Biotechnology is closely associated to microfluidics. During the last decade, designs of microfluidic devices such as geometries and scales have been modified and improved…

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1171

Abstract

Purpose

Biotechnology is closely associated to microfluidics. During the last decade, designs of microfluidic devices such as geometries and scales have been modified and improved according to the applications for better performance. Numerous sensor technologies existing in the industry has potential use for clinical applications. Fabrication techniques of microfluidics initially rooted from the electromechanical systems (EMS) technology.

Design/methodology/approach

In this review, we emphasized on the most available manufacture approaches to fabricate microchannels, their applications and the properties which make them unique components in biological studies.

Findings

Major fundamental and technological advances demonstrate the enhancing of capabilities and improving the reliability of biosensors based on microfluidic. Several researchers have been reported verity of methods to fabricate different devices based on EMS technology due to the electroconductivity properties and their small size of them. Therefore, controlled fabrication method of MEMS plays an important role to design and fabricate a highly selective detection of medical devices in a variety of biological fluids. Stable, tight and reliable monitoring devices for biological components still remains a massive challenge and several studies focused on MEMS to fabricate simple and easy monitoring devices.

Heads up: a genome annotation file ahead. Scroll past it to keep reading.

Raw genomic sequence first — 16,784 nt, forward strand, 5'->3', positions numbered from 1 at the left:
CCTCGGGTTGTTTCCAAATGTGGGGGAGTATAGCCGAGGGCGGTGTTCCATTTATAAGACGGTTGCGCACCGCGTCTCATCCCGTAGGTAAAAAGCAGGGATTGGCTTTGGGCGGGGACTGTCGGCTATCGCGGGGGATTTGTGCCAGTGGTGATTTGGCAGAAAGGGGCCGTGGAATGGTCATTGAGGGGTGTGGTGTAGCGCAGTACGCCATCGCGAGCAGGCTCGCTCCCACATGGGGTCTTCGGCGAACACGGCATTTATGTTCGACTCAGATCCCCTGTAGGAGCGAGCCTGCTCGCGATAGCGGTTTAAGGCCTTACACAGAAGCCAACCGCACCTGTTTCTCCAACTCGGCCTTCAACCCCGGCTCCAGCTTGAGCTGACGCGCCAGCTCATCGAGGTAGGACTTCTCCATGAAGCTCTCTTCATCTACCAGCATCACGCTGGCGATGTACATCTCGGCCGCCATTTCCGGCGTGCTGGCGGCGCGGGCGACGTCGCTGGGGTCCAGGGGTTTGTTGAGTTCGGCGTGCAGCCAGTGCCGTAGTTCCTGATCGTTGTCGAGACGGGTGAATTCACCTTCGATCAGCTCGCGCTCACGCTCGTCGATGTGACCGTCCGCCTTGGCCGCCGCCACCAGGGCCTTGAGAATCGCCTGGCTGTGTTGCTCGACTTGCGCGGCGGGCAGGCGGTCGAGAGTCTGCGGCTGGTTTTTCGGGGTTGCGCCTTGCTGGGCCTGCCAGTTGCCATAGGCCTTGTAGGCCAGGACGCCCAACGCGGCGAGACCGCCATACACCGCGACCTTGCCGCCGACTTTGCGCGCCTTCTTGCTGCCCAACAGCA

Originality/value

This paper is not submitted or under review in any other journal.

Details

Sensor Review, vol. 35 no. 2
Type: Research Article
ISSN: 0260-2288

Keywords

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Article
Publication date: 1 September 2004

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70

Abstract

Details

Sensor Review, vol. 24 no. 3
Type: Research Article
ISSN: 0260-2288

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Article
Publication date: 14 January 2014

Gary Hunter

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87

Abstract

Details

Sensor Review, vol. 34 no. 1
Type: Research Article
ISSN: 0260-2288

Keywords